Japanese American author calls out Scholastic for asking her to cut ‘racism’ from kid’s book

Japanese American author calls out Scholastic for asking her to cut ‘racism’ from kid’s bookJapanese American author calls out Scholastic for asking her to cut ‘racism’ from kid’s book
via Pretty OK Maggie
Maggie Tokuda-Hall, an Oakland author of Japanese descent, has called out Scholastic’s “deeply offensive” suggested revisions to her 2022 children’s book while offering to license it for their Asian American and Native Hawaiian/Pacific Islander (AANHPI) narratives collection.
Tokuda-Hall was given an offer from Scholastic’s Educational Division to license her book “Love in the Library,” which is a love story set in a World War II Japanese American incarceration camp. The story is inspired by the story of her grandparents — Tama and George — who found love and joy amid war. 
In the author’s note, Tokuda-Hall wrote, “[My grandparents’] improbable joy does not excuse virulent racism, nor does it minimize the pain, the trauma, and the deaths that resulted from it. But it is to situate it into the deeply American tradition of racism.”
However, Scholastic suggested that she remove the phrase “virulent racism,” the last sentence and a paragraph that reads:

As much as I would hope this would be a story of a distant past, it is not. It’s very much the story of America here and now. The racism that put my grandparents into Minidoka is the same hate that keeps children in cages on our border. It’s the myth of white supremacy that brought slavery to our past and allows the police to murder Black people in our present. It’s the same fear that brings Muslim bans. It’s the same contempt that creates voter suppression, medical apartheid, and food deserts. The same cruelty that carved reservations out of stolen, sovereign land, that paved the Trail of Tears. Hate is not a virus; it is an American tradition.

Scholastic claimed that Tokuda-Hall’s statement about racism is “politically sensitive,” adding that the section “goes beyond what some teachers are willing to cover with the kids in their elementary classrooms,” according to NPR.
“This could lead to teachers declining to use the book, which would be a shame,” Scholastic reportedly wrote in an email.
Tokuda-Hall, who was excited about the opportunity, contemplated compromising with Scholastic before declining and giving them a hard “no” for the “horrific demand for censorship.”
The author publicly posted a statement on her website that read in part:

They wanted to take this book and repackage it so that it was just a simple love story. Nothing more. Not anything that might offend those book banners in what they called this “politically sensitive” moment. The irony of curating a collection tentatively titled Rising Voices: Amplifying AANHPI Narratives with one hand while demanding that I strangle my own voice with the other was, to me, the perfect encapsulation of what publishing, our dubious white ally, does so often to marginalized creators. They want the credibility of our identities, want to market our biographies. They want to sell our suffering, smoothed down and made palatable to the white readers they prioritize. To assuage white guilt with stories that promise to make them better people, while never threatening them, not even with discomfort. They have no investment in our voices. Always, our voices are  the first sacrifice at the altar of marketability.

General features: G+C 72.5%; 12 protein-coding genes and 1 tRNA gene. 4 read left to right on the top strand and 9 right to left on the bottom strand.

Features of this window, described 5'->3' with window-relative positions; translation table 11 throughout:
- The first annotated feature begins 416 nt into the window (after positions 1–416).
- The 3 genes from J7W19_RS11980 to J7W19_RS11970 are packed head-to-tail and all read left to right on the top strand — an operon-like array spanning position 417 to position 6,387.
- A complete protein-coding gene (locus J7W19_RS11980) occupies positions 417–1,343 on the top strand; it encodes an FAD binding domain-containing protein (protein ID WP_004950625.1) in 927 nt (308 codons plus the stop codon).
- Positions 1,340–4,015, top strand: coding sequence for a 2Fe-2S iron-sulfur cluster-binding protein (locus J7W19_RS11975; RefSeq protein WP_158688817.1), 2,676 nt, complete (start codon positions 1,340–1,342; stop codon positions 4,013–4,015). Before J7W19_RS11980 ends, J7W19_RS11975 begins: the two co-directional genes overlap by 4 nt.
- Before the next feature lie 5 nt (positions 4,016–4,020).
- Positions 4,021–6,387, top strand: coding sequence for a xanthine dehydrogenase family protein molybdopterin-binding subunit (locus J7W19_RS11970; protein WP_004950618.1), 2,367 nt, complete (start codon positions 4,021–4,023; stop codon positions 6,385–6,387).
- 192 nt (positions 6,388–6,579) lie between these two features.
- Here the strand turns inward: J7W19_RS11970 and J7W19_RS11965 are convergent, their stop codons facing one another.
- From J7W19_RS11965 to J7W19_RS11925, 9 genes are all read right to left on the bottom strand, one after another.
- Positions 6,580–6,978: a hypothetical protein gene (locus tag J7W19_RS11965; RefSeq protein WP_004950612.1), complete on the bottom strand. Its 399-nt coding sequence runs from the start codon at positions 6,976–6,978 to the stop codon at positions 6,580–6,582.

And excuse my language, but absolutely the f*ck not.

Tokuda-Hall also posted the email she sent back to her original publisher, Candlewick Press, who passed along Scholastic’s proposal.

It’s a deeply offensive offer. It’s a deeply offensive and particular edit. To say yes, we’d like to sell your grandparent’s story but not in a way that connects them to the suffering of those just like them now for fear of potential bans is, to put it lightly, cowardly. They will not have the right to sell this story because they’ve proven to me that they’re not up to the responsibility of it. Nor do they have the right to tell me and people like me that our family’s stories must stay in the past where they’re deemed no longer political. 

“So, to Scholastic, with all due respect: absolutely not. I wish them the best of luck finding safe AANHPI books that cater to the white readership they prioritize,” Tokuda-Hall concluded.
Two days after Tokuda-Hall spoke out about the offer, Scholastic issued a statement to NPR.
“This approach was wrong and not in keeping with Scholastic’s values,” the company’s CEO Peter Warwick wrote. “We don’t want to diminish or in any way minimize the racism that tragically persists against Asian-Americans. We must never do this again.”
Warwick added that Scholastic has contacted Candlewick to apologize to Tokuda-Hall, noting that the company failed to consult with their mentors for the Rising Voices collection. He hopes that the author will still accept the offer without any compromise on the author’s note.
“It is our sincere hope that we can start this conversation over and still be able to share this important story about Ms. Tokuda-Hall’s grandparents, who met in a WWII Incarceration camp, with the author’s note unchanged,” Warwick said, according to Publishers Weekly
It is not clear whether Tokuda-Hall will consider the revised offer as of this writing. 
Tokuda-Hall has previously published other children’s books, including “Also an Octopus,” “The Mermaid, The Witch and The Sea” and “Squad” and has more books forthcoming.
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